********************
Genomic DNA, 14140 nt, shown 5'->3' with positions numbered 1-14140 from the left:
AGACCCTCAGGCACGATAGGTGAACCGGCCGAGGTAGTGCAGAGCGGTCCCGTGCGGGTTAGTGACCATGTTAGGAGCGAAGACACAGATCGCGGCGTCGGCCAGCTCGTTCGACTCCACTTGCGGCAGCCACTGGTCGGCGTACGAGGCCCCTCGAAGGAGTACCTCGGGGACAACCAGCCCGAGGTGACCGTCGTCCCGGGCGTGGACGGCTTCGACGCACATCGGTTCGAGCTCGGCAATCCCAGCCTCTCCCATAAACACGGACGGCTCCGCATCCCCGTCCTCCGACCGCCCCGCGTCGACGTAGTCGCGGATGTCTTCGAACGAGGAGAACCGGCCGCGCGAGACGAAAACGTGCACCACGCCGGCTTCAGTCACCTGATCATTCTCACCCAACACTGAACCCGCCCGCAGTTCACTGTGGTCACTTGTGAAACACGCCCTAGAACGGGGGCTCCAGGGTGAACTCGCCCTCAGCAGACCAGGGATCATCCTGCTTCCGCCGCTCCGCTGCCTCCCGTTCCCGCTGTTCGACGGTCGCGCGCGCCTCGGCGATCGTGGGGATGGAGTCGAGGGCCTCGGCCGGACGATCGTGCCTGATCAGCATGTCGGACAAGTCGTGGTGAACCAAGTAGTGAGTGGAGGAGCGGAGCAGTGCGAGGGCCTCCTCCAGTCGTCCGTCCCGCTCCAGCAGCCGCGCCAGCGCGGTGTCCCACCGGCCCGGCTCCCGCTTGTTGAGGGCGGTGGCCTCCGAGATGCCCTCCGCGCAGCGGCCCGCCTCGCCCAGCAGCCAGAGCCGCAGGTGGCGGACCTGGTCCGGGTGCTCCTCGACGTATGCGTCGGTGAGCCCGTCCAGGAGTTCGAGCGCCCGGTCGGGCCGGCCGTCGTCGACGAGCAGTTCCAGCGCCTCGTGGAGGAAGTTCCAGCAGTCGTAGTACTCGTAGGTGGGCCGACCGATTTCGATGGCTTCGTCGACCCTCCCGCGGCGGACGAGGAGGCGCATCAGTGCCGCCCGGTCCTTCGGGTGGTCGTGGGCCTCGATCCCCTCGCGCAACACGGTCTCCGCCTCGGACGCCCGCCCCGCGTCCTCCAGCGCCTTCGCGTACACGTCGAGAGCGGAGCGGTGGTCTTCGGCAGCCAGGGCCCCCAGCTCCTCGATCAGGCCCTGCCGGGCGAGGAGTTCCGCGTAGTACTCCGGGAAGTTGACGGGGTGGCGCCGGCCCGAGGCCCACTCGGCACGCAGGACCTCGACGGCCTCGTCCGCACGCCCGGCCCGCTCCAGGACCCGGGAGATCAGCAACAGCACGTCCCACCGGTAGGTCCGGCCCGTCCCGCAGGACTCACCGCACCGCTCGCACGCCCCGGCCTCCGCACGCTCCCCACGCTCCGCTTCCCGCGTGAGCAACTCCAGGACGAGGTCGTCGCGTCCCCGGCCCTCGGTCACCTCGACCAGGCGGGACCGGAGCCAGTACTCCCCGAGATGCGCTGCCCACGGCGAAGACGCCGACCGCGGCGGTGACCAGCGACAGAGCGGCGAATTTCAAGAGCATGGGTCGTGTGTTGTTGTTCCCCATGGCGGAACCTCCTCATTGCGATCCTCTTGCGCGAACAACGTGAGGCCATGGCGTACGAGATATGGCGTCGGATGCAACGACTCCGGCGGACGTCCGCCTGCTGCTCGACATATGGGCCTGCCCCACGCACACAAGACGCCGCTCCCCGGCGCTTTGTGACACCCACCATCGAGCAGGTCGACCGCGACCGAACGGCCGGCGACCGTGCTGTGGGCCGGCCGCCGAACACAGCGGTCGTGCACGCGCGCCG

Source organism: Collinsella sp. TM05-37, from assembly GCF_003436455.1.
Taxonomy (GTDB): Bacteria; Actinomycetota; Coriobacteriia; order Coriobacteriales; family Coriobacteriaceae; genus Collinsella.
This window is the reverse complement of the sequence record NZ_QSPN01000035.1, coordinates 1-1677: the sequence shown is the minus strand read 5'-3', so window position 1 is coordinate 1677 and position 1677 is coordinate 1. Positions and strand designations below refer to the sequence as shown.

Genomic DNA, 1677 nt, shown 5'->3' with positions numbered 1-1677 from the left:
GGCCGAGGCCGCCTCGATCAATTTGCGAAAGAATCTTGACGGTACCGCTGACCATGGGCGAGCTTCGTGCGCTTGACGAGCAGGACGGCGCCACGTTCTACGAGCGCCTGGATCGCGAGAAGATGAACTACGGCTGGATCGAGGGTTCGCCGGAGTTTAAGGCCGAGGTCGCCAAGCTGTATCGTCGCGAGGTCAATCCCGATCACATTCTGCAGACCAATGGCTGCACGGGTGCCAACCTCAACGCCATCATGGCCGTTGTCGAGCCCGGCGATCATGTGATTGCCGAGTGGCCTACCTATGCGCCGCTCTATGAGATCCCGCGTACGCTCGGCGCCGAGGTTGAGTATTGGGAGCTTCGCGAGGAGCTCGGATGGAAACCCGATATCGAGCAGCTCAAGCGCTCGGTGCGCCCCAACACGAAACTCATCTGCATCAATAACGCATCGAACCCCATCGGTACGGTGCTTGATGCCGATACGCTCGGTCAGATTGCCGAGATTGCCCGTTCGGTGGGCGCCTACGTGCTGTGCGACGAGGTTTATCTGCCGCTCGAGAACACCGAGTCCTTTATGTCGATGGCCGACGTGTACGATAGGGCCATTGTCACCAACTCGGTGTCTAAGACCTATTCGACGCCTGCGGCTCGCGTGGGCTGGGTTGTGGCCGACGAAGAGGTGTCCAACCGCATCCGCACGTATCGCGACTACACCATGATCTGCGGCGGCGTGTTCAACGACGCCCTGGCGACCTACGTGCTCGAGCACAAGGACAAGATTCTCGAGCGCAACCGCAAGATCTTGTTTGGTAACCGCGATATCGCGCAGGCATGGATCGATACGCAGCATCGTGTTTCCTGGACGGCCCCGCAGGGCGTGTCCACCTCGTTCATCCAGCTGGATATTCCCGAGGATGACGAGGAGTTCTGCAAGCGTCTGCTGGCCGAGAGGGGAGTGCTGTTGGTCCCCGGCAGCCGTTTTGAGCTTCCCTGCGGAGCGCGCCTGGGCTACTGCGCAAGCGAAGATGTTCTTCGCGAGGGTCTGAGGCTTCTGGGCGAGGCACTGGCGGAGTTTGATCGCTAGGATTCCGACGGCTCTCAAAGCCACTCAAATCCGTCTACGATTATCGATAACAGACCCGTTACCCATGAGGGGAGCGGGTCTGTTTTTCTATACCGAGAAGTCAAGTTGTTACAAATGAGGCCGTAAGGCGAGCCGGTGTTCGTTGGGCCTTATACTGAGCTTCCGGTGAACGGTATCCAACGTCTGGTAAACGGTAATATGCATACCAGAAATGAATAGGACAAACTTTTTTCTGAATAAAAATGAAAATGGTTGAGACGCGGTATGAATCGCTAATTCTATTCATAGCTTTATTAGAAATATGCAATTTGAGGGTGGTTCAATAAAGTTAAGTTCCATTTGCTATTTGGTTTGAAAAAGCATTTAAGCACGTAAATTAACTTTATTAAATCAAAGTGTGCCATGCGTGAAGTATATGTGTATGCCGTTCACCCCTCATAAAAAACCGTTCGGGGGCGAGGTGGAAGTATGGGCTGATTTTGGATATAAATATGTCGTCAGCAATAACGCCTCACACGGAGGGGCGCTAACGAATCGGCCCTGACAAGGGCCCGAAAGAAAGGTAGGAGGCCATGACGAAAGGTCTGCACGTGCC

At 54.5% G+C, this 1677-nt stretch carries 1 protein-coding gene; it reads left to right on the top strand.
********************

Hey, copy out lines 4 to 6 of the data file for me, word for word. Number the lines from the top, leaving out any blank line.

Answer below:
Taxonomy (GTDB): Bacteria; Actinomycetota; Coriobacteriia; order Coriobacteriales; family Coriobacteriaceae; genus Collinsella.
This window is the reverse complement of the sequence record NZ_QSPN01000035.1, coordinates 1-1677: the sequence shown is the minus strand read 5'-3', so window position 1 is coordinate 1677 and position 1677 is coordinate 1. Positions and strand designations below refer to the sequence as shown.

Genomic DNA, 1677 nt, shown 5'->3' with positions numbered 1-1677 from the left: